Scientific knowledge progresses continuously, through observations, experiments and theories. Many physical theories, in particular, have established themselves over the last few centuries and have helped us in our understanding of matter and of the universe, but at the same time many other theories have been superseded and replaced by new ones that have proven to be better.

An example in this sense that I like to remember is the model of the Thomson atom, also called the “plum-cake” atomic model, proposed by Joseph Thomson in 1904, before the discovery of the atomic nucleus. In this model, the atom is made up of a diffused positive charge distribution inside which the negative charges – that is the electrons – are inserted, a bit like the raisins in a plum-cake. In this way, the atom was electrically neutral.

Although based on the experimental evidence of the time, Thomson’s atomic model was not able to justify many things, including radioactivity. In 1908, the model was refuted by the experiment of Geiger and Marsden, later interpreted by Ernest Rutherford in 1911, which suggested an alternative atomic model, in which the positive charge was concentrated in a very small nucleus at the center of the atom. It was a remarkable progress.

The atomic model of Thomson and that of Rutherford in comparison.

A physical theory, in fact, is something that is presented to explain one or more empirical laws that are already known. Physical theories are traditionally accepted if they are able to make correct predictions and no (or few) erroneous predictions: this is the case, for example, of the Einstein’s theories of Restricted Relativity and General Relativity. Moreover, physical theories are more likely to be accepted if they link a wide range of phenomena.

A physical theory should also have – at least as a secondary objective – a certain “economy” and elegance (comparable to mathematical beauty): a notion sometimes called “Occam’s razor” by the 13th century English philosopher William of Occam, according to which between two theories the simplest one that describes the same subject adequately is to be preferred (but sometimes conceptual simplicity can mean mathematical complexity).

Physical theories can be grouped into three categories: traditional theories (mainstream), proposed theories and marginal theories. As for the electron model – we are therefore talking about one of the most important particles in physics! – the traditional theory is that of Quantum Mechanics, which provides that the electron is point-like and without a structure. However, it is a model that has no real physical meaning.

The “timeline” of the history of the atom theory.

Moreover, a “point-like” model of the electron (which carries an electric charge unit), in reality, by its very nature, would predict that the mass of this particle and its energy are infinite, and that the spin and the magnetic moment of the electron are zero. But the latter are obvious absurdities, given that many measurements of these fundamental properties show that the relative quantities are, on the contrary, different from zero and finite as value.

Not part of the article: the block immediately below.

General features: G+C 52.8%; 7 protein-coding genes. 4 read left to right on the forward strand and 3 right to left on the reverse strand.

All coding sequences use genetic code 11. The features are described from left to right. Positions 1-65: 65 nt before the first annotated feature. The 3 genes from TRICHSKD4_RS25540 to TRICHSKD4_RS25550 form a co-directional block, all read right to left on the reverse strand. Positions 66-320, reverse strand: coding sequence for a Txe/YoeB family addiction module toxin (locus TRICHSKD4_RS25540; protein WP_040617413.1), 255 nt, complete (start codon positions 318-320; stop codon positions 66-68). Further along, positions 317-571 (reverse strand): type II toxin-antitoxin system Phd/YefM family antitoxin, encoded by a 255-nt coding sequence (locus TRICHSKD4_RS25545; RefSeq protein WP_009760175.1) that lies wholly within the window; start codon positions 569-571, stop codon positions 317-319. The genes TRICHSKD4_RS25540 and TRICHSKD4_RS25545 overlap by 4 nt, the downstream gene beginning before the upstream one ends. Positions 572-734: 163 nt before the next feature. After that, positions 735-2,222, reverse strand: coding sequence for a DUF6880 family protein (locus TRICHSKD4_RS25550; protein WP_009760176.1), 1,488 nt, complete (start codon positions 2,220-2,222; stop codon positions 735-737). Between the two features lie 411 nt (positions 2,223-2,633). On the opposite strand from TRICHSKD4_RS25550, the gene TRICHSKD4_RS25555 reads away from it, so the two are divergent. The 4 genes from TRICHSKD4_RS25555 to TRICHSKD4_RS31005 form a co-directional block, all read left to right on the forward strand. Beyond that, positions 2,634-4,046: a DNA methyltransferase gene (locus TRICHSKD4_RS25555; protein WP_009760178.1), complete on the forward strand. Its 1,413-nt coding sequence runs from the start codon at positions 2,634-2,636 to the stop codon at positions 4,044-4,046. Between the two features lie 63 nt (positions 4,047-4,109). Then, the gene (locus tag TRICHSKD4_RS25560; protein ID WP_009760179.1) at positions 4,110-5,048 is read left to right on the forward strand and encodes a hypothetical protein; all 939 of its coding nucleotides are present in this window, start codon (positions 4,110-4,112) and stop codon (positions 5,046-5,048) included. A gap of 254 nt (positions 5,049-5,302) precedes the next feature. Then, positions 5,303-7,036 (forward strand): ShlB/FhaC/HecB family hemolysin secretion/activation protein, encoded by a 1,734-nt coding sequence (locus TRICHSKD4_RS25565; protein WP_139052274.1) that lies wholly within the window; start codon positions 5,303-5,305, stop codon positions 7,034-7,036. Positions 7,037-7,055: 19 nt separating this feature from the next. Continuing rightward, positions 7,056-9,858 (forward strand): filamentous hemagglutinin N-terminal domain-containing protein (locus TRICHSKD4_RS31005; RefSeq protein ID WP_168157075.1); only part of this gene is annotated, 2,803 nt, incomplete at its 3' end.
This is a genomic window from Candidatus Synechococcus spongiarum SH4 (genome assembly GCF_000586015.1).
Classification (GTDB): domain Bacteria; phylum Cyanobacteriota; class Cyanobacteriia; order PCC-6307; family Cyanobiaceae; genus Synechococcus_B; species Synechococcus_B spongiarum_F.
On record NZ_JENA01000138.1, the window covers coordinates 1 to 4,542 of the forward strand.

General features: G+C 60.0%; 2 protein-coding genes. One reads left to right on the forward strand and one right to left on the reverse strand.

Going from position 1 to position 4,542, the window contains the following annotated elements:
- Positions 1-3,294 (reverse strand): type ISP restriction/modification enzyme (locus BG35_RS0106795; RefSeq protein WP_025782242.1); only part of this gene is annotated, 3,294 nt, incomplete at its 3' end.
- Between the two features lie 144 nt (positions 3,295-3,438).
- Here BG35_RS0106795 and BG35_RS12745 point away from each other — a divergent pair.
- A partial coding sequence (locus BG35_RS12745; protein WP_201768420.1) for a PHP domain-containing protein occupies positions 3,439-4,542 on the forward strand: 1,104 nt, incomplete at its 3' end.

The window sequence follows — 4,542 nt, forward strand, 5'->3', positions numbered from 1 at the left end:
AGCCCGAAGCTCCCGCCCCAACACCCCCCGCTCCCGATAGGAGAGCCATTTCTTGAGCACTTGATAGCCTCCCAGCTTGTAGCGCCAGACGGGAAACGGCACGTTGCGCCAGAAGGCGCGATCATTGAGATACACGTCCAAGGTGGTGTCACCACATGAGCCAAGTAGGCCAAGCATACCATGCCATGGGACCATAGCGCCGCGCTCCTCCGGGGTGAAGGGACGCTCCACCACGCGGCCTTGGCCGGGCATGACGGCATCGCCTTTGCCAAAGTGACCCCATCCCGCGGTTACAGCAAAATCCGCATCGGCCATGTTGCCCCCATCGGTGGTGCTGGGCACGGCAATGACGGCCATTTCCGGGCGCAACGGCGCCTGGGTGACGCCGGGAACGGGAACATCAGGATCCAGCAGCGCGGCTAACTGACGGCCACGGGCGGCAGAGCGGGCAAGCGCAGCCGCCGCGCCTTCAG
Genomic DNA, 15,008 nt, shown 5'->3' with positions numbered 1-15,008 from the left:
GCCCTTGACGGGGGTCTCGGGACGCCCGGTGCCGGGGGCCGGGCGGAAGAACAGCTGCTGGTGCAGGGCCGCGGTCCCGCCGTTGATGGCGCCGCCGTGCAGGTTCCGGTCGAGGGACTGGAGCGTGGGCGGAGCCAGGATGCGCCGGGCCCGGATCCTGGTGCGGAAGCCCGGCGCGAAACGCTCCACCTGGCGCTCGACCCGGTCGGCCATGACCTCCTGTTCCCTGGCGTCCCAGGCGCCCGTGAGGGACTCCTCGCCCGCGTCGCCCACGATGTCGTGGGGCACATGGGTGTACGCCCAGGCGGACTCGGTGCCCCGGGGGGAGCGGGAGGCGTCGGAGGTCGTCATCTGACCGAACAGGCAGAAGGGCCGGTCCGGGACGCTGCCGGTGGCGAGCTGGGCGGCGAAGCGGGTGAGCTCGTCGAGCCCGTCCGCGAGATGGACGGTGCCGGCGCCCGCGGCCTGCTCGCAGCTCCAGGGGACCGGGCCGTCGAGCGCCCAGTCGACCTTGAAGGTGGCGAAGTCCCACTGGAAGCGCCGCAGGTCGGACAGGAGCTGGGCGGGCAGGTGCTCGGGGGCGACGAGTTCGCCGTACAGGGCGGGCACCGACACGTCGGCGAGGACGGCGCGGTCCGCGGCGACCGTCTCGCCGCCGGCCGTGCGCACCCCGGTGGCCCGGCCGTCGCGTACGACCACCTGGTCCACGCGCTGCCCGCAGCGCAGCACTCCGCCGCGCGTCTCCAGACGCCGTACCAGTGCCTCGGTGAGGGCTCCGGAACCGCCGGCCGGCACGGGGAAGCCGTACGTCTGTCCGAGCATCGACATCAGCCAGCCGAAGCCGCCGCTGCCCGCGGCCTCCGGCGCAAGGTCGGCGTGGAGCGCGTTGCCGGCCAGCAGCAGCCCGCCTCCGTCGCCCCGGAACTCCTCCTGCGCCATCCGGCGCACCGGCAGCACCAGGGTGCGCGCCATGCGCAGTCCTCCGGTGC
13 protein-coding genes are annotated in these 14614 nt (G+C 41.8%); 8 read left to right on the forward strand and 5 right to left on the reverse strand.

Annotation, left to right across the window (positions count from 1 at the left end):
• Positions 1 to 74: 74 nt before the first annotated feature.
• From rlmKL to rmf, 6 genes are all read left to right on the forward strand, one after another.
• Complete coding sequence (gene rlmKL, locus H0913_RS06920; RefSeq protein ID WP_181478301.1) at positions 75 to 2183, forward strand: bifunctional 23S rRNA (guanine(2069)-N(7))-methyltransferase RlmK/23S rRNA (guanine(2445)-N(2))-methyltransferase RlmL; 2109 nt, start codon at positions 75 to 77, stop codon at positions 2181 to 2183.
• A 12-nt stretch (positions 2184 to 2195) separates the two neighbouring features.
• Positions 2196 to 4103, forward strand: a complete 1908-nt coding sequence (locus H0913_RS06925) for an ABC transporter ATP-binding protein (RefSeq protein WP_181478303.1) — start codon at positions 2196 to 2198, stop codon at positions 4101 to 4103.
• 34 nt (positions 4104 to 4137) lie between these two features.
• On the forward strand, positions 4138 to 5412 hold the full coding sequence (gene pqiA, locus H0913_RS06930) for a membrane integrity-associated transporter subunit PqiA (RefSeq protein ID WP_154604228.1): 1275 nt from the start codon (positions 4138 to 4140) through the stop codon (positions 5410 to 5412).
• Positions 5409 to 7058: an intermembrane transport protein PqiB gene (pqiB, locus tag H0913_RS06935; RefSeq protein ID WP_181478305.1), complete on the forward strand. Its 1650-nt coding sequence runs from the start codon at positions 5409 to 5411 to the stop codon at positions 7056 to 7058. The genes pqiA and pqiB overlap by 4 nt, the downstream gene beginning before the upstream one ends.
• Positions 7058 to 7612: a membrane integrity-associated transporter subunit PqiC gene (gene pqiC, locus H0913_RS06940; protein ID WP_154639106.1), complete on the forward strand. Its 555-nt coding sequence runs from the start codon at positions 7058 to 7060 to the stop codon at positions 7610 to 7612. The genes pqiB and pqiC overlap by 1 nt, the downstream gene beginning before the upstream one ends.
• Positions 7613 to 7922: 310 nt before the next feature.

Both spin and magnetic moment are quantities that require an extension in space and the definition of a radius. In fact, the spin has the dimensions of an angular momentum, which is defined as the vector product of a momentum for a radius, while the magnetic moment is defined as the product of an area for a current. Thus, self-contradiction in the common electron theory is evident: on the one hand, this particle is said to be similar to a point; on the other hand, the experiments show that the electron has a finite dimension with a spin, a magnetic moment and a finite density of the charge.

The consolidated equations of mechanics and electricity provide the relationship between the size of an object and its rotation (spin) and magnetic moment. The same equations foresee, without discontinuity, that the spin and the moment of the object become zero when its size approaches a point. But the measured non-zero values ​​of spin and momentum provide convincing evidence that the electron is not point-like!

Furthermore, the concentration of the electronic charge at one point would require an infinite amount of energy and an infinite force to balance the Coulomb force directed towards the outside. If the energy of the rest mass is infinite, therefore, the equivalent mass m = E / c^2 must (according to the traditional theory) also be infinite. But the rest mass of an electron was measured and it is not infinite. Therefore, the electron is not point-like.